Painting a portrait of good health
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|Video: Fitness with an artistic approach|
By Mike Gordon
Advertiser Staff Writer
By Mike Gordon
LANIKAI — There's some kind of cosmic connection between a long swim and a blank canvas that artist Michael Ives has learned to tap.
It's the artist as athlete. He paints in his head before he paints with his brush, one stroke at a time.
"It's a meditation, no doubt about it," he said. "I'm counting every lap, but I'm working on my projects at the same time. I get my best ideas a half hour into a workout. The endorphins kick in and the ideas come."
With his mind and body in balance, Ives lives a life most folks dream about.
The 59-year-old artist spends his summers in a beach house in Lanikai with his wife, Jill, painting beneath the shade of a coconut tree with the Mokulua Islands, canoe paddlers and swimmers for further inspiration. He spends his falls and winters in Tucson, Ariz. It's a geographic balance he has made since 1971.
His days are a mix of work and working out, painting and play.
The portrait of the artist in the morning includes sand on his paint-spattered feet — pink and purple, on the day of this interview. Ives typically starts at 4:30 a.m. with a walk on the beach. Then he picks up a brush.
The rest of the day is divided into segments, he said over a breakfast of papaya and coffee.
"I give myself little vacations," he said. "I paint for a few hours and go for a swim. I paint more and run. By the end of the week, I have a few paintings done and I've had a blast."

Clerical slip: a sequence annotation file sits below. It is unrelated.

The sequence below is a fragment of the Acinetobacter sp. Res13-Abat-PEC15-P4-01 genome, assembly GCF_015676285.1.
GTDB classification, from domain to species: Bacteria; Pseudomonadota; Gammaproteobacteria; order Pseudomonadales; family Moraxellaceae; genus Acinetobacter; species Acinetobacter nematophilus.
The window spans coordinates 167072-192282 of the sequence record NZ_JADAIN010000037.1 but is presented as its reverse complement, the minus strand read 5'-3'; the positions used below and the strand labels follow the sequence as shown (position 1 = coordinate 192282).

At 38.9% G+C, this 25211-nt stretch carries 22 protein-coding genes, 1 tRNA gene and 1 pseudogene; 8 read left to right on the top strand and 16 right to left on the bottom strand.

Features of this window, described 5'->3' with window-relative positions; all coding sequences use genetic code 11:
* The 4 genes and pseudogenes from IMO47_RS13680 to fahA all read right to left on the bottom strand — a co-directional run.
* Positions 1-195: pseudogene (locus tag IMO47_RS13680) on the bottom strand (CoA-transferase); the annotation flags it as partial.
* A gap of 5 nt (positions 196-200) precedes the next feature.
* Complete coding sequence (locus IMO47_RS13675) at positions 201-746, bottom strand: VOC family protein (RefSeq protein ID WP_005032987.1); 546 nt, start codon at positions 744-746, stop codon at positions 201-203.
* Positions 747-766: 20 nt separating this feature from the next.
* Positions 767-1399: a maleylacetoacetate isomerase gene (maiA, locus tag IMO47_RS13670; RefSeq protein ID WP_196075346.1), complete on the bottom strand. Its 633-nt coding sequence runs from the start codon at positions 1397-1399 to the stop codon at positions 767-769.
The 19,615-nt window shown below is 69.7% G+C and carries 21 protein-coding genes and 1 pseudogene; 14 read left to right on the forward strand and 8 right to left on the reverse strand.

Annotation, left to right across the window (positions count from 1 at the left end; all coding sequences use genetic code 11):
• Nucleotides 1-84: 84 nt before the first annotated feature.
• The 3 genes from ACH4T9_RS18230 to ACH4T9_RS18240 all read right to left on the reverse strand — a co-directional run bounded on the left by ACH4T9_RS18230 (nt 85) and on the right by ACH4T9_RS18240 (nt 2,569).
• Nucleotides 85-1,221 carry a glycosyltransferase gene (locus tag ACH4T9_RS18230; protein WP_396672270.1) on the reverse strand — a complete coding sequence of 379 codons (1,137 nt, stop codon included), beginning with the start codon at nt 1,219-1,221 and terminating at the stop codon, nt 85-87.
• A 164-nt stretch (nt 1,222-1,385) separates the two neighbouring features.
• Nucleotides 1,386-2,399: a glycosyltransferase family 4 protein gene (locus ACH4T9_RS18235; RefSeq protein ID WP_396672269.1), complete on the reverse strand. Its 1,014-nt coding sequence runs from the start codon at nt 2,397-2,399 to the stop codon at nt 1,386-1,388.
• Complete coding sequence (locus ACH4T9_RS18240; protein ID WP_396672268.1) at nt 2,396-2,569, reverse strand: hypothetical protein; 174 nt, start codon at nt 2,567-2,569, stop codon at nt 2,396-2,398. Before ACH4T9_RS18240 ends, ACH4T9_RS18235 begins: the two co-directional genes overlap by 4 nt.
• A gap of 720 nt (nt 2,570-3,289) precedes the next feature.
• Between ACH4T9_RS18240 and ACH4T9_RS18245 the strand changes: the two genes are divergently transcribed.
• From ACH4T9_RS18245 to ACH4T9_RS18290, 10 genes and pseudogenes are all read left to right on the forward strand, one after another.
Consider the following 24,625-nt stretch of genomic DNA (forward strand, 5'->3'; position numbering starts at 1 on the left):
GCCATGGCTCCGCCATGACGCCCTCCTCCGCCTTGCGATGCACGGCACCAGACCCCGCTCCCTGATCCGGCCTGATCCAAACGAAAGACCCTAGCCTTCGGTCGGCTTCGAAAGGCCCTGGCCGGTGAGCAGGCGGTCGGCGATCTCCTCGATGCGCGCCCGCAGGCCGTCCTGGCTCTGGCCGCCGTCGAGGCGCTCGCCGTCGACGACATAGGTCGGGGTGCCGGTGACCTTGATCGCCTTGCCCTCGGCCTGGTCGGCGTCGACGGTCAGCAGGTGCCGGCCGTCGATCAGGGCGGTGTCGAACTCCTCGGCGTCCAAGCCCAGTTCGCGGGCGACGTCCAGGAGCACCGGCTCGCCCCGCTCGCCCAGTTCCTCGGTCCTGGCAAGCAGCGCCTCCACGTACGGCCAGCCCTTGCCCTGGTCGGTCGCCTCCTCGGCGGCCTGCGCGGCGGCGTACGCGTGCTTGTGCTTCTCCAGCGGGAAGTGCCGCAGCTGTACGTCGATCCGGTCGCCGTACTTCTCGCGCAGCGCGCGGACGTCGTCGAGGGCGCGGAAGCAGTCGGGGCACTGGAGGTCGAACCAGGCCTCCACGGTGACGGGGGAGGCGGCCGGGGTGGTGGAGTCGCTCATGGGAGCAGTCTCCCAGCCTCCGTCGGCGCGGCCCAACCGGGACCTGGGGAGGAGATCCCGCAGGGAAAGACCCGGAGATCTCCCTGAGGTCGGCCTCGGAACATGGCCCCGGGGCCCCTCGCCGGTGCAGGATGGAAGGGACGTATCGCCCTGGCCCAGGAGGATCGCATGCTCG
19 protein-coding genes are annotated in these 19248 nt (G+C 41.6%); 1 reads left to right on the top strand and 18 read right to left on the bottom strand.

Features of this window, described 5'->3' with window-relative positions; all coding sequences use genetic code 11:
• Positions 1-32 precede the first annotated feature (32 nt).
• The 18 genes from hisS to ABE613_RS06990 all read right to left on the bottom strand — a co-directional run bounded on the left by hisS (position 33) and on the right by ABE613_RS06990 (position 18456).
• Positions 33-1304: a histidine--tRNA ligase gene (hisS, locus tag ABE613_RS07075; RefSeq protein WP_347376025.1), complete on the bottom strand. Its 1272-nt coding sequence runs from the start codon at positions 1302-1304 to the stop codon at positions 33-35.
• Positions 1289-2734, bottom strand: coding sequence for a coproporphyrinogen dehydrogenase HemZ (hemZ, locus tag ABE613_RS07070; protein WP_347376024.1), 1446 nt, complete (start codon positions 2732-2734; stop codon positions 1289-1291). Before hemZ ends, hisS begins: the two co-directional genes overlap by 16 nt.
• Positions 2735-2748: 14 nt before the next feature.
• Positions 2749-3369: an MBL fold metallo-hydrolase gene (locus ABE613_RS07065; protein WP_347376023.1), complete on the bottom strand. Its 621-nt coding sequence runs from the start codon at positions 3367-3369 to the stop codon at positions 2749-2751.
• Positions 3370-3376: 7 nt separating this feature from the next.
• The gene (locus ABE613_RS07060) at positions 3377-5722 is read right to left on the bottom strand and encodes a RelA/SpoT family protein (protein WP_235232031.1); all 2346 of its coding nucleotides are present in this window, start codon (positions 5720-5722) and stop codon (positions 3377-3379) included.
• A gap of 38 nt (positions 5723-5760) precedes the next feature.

Ives, who grew up in a small Ohio town and got kicked out of Catholic school because he doodled too much in the eighth grade, has been a professional artist since he was 19.
His paintings are bright and cheery, with lots of orange and blue and teal. Ives claims no one style and changes his approach on each canvas: from cubist to pointillist to feathery. His Hawai'i paintings often feature Lanikai's signature bumps: the Mokuluas.
"A lot of my stuff ends up on kids' walls, whether I want it to or not," he said, pointing to a whimsical painting of falling pets called "Raining Cats & Dogs in Lanikai." "A lot of work I do is primitive and naive. It lets the kid come out." (See more at www.ivesart.com.)
A few years ago, Ives learned to kiteboard, a sport he found as daunting as it was seductive. Kiteboarders cut across the water like a sharp knife, smooth and beautiful, he said.
But he was in his mid-50s and didn't want to hurt himself. Ives wore a helmet and a life jacket and sometimes had to take a deep breath to steady his nerves.
After several months, he had learned enough to stay out of trouble and in the process, found another canvas.
Ives is painting his yellow, 12-meter kite with bright swaths of purple, green and salmon because the kiteboarding industry is a visual disappointment, he said.
"It's milquetoast," he said. "Why aren't these people celebrating their sport?"
When he started, Ives could only manage 10 to 15 minutes on the water before fatigue drove him to shore. Now he's up to an hour or more.
"It's a great upper-body workout and works your legs, too," he said. "I come back exhausted. I come back and take a nap. It's a very profound nap."
Reach Mike Gordon at firstname.lastname@example.org.